Fake images of Indonesia plane crash shared online


Following most disasters these days, a number of hoaxes are shared online, often involving images showing past disasters of a similar nature. The latest disaster is no exception: several photos and videos are now being shared with false claims that they show the Lion Air JT-610 crash, which took place on October 29 off the coast of Indonesia and is feared to have taken the lives of all 189 passengers.

The photo below has been shared as showing the plane following Monday’s crash.


However, a simple reverse image search (see how to do one here) shows that this is an old photograph. It indeed shows an Air Lion flight, but from another crash – one that took place in Bali in 2013. (All the passengers survived). 

Same problem with this photo:

It, too, shows the 2013 crash in Bali.

There’s also this photo, which has been shared on social media with claims that it shows a baby that survived the crash.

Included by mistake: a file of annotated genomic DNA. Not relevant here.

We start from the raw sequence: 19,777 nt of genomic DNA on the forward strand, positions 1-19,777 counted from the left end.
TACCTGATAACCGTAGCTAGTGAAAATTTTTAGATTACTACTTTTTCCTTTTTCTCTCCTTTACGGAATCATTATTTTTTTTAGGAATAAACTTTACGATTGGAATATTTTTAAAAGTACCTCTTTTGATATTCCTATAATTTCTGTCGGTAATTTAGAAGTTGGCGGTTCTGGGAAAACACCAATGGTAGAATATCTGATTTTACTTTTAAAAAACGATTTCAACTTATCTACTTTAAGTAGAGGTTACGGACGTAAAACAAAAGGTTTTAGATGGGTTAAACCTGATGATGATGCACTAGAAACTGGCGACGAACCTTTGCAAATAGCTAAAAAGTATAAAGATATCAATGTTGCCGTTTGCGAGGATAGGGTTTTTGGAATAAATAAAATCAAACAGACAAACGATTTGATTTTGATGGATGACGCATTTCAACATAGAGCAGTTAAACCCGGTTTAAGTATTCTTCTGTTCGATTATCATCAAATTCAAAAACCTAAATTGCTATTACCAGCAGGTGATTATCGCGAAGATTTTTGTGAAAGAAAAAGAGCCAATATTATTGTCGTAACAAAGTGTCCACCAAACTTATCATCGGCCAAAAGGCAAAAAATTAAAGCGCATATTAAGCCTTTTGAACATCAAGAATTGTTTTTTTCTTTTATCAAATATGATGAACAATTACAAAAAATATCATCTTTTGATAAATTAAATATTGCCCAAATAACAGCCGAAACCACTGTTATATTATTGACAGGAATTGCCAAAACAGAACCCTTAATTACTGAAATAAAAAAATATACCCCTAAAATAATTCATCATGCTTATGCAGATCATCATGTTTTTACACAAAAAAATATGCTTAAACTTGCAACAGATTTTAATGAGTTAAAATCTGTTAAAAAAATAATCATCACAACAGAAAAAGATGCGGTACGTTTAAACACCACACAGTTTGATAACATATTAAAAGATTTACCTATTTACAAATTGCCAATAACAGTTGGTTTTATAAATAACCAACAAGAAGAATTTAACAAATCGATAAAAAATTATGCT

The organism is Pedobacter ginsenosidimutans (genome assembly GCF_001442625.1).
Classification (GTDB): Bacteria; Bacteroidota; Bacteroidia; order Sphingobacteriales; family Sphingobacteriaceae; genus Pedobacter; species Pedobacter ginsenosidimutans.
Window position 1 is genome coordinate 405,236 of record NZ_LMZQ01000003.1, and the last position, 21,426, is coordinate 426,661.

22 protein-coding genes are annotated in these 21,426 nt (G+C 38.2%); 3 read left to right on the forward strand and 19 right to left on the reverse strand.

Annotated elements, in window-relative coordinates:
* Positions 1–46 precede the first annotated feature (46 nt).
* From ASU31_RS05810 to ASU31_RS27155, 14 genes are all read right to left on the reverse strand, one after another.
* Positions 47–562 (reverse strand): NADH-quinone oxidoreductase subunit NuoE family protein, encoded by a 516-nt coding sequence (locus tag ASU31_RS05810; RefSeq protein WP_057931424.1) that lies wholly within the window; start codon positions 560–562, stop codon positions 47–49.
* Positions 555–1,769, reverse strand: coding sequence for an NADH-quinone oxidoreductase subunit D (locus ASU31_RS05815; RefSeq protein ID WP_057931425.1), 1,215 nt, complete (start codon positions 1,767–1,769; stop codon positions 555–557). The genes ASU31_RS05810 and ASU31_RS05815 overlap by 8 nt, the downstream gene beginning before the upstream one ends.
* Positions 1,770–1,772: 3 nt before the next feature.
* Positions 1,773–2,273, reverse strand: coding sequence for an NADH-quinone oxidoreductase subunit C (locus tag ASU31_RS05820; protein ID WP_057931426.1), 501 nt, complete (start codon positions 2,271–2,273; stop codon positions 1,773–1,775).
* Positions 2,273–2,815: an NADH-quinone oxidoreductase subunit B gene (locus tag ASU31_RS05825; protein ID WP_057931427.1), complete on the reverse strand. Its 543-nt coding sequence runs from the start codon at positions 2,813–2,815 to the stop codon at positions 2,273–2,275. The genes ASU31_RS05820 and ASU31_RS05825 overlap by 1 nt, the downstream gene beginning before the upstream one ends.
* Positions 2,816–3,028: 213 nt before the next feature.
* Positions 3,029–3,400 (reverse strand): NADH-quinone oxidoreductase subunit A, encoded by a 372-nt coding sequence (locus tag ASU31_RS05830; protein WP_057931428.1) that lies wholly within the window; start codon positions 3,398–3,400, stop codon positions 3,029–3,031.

But unfortunately, no survivors of JT-610 have been found, and a reverse image search shows that this photo actually features a baby who was rescued from a ferry disaster in Indonesia last July.

Then there's this video below, which has been described on social media as showing the inside of the plane moments before it crashed.


It’s highly unlikely that someone on a plane that’s about to crash into the sea would be able to take a video and post it online before impact – though not technically impossible, if the plane has onboard wifi. A far more likely scenario, however, is that this footage was filmed on a plane that did not crash. And that indeed appears to be the case. The National Disaster Mitigation Agency said this is an older video, which shows the severe turbulence experienced by passengers on another Lion Air flight, JT-353 from Jakarta to Padang, which did not crash. 

These hoaxes have been denounced by the communications ministry, which has released a statement warning that people spreading fake images can be prosecuted under Indonesia’s controversial Electronic Information and Transaction law. The maximum sentence is six years in prison.

Article written by Gaelle Faure.